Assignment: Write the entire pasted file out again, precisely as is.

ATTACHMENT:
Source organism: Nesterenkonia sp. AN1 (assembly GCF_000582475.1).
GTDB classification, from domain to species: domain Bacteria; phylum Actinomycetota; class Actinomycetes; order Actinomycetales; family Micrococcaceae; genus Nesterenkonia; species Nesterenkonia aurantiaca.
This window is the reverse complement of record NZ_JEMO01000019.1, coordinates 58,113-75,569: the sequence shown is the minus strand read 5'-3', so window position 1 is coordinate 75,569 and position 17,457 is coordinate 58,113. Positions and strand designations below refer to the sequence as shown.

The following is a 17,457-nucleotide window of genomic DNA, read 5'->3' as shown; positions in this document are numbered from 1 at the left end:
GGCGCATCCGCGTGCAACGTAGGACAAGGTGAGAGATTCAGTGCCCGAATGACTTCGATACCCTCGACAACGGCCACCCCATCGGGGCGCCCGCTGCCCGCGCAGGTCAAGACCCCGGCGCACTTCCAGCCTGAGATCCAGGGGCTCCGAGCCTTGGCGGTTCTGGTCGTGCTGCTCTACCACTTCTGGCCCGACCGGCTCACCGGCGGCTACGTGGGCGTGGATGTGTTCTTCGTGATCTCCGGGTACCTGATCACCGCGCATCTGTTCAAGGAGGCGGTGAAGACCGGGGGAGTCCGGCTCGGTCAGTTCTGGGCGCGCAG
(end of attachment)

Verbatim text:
Source organism: Nesterenkonia sp. AN1 (assembly GCF_000582475.1).
GTDB classification, from domain to species: domain Bacteria; phylum Actinomycetota; class Actinomycetes; order Actinomycetales; family Micrococcaceae; genus Nesterenkonia; species Nesterenkonia aurantiaca.
This window is the reverse complement of record NZ_JEMO01000019.1, coordinates 58,113-75,569: the sequence shown is the minus strand read 5'-3', so window position 1 is coordinate 75,569 and position 17,457 is coordinate 58,113. Positions and strand designations below refer to the sequence as shown.

The following is a 17,457-nucleotide window of genomic DNA, read 5'->3' as shown; positions in this document are numbered from 1 at the left end:
GGCGCATCCGCGTGCAACGTAGGACAAGGTGAGAGATTCAGTGCCCGAATGACTTCGATACCCTCGACAACGGCCACCCCATCGGGGCGCCCGCTGCCCGCGCAGGTCAAGACCCCGGCGCACTTCCAGCCTGAGATCCAGGGGCTCCGAGCCTTGGCGGTTCTGGTCGTGCTGCTCTACCACTTCTGGCCCGACCGGCTCACCGGCGGCTACGTGGGCGTGGATGTGTTCTTCGTGATCTCCGGGTACCTGATCACCGCGCATCTGTTCAAGGAGGCGGTGAAGACCGGGGGAGTCCGGCTCGGTCAGTTCTGGGCGCGCAG